But the UN is not the only organization incurring U.S. wrath for not toeing Washington’s line. It seems that the venerable North Atlantic Treaty Organization (NATO) also is on the road to irrelevancy. At a high-level meeting the weekend of February 8-9, three “old Europe” countries blocked NATO approval to initiate planning to help Turkey defend itself from attack should a war against Iraq begin. The essential argument reportedly made by the three–Belgium, France, and Germany–is that approval of the U.S. proposal would signal that the alliance had given up on peaceful means of resolving the Iraq question before all options had been tried and exhausted.
Even this refusal to go along with the U.S. is nuanced by a willingness to send Turkey, “unofficially,” Patriot air defense missiles to counter possible Iraqi Scuds. The distinction being drawn is that an “unofficial” move would not put the alliance “on record” as having taken what opponents see as the first political step on the road to war.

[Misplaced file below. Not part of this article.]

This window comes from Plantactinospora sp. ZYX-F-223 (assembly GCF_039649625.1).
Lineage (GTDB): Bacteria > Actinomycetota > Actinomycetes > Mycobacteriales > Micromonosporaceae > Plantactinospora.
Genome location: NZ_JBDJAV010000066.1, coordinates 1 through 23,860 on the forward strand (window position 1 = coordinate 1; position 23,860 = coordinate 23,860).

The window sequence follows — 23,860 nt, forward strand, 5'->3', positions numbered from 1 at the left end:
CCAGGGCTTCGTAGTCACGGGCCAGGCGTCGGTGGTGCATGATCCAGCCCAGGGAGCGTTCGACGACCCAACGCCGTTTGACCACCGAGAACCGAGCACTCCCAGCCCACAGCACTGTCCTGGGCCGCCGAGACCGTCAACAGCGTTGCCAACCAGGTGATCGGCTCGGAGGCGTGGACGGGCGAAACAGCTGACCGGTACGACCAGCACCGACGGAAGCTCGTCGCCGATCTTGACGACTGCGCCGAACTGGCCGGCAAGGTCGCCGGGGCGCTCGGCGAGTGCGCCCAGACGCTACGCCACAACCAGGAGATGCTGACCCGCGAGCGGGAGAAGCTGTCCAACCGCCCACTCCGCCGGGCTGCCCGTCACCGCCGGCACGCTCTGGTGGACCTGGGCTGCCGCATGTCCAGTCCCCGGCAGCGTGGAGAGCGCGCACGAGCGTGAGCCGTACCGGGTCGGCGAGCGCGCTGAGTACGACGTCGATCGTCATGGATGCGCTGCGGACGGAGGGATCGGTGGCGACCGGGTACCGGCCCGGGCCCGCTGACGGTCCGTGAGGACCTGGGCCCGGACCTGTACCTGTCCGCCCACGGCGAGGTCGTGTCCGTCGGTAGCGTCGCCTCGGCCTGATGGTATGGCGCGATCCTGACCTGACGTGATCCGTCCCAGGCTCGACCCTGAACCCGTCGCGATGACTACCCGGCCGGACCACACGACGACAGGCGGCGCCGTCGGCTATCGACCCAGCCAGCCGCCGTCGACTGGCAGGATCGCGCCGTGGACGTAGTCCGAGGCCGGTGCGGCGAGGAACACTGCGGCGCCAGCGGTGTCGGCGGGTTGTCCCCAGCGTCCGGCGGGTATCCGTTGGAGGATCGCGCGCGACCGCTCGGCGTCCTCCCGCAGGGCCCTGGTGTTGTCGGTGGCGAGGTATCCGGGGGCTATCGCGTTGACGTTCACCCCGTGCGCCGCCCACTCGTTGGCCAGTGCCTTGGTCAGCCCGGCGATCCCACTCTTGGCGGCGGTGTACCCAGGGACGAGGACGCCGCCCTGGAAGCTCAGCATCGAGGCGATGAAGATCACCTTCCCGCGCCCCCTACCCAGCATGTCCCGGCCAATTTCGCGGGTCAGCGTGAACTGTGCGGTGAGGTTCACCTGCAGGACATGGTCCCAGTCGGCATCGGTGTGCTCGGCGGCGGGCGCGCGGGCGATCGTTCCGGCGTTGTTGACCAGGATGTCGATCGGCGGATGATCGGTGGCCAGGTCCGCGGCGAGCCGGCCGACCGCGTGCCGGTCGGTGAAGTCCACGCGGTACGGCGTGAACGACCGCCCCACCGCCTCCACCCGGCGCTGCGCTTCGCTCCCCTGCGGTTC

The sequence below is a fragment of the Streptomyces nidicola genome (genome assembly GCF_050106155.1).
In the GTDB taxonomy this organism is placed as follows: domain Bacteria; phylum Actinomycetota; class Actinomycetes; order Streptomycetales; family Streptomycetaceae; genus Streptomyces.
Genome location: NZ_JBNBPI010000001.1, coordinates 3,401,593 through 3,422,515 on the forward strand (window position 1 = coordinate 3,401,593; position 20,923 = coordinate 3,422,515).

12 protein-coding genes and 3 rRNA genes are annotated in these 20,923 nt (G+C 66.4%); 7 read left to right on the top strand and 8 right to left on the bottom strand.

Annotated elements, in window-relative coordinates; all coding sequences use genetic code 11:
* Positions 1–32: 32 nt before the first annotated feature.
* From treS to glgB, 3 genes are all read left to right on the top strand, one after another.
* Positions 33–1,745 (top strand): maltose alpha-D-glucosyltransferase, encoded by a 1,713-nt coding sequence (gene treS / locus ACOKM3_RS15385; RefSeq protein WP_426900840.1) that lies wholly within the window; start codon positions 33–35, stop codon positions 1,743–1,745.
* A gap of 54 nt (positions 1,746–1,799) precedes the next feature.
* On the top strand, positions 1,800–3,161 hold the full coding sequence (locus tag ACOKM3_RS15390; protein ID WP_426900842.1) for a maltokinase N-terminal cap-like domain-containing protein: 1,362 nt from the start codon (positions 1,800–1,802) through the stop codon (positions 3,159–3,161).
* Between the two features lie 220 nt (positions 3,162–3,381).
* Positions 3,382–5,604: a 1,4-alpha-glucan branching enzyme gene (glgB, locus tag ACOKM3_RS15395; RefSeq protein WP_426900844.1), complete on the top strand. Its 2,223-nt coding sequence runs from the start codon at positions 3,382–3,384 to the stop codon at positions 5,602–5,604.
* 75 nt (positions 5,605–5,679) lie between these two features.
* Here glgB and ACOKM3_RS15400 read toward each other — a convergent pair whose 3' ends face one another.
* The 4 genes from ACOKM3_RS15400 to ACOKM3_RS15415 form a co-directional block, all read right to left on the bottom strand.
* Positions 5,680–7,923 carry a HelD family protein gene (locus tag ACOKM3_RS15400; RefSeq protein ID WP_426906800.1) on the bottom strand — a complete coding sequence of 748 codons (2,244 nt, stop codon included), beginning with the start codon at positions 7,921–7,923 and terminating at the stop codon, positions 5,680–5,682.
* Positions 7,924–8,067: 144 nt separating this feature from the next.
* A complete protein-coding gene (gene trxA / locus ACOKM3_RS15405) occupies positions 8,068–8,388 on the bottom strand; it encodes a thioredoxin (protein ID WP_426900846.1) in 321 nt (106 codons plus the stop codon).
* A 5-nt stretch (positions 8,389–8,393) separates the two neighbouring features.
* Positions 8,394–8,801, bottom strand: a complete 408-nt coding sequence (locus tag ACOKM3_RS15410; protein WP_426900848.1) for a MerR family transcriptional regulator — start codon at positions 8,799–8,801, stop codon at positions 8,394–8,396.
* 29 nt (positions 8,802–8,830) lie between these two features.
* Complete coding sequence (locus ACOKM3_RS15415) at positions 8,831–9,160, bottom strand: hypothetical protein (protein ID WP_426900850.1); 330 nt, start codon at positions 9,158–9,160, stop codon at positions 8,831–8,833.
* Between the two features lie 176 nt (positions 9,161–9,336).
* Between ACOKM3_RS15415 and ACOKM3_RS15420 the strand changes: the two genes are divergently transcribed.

The U.S. ambassador to NATO, Nicolas Burns, responded to “old Europe” for the administration: “This is a most unfortunate decision. Because of their actions, NATO is now facing a crisis of credibility” (Washington Post, February 10).
A crisis there is, but it is one whose origin lies in the intense U.S. war rhetoric and massive war preparations. Unlike 1991, Iraq has not invaded or threatened any foreign country. The northern part of Iraq, which abuts Turkey along a 250-mile border, is not controlled by Baghdad but by two Kurdish factions. Yes, if Turkey were to be attacked or determined that an attack were imminent, NATO nations would be obliged to consult on coming to Turkey’s defense. But as events are now unfolding, it is not Turkey that is in imminent danger of being attacked first, but Iraq. And Washington’s pressure on Ankara to allow from 20,000 to 80,000 U.S. troops to move through Turkish territory to establish a second military front against Iraq’s army only exacerbates the situation. Undoubtedly, Iraq will try counter-military action against these troops–and therefore Turkey will be involved.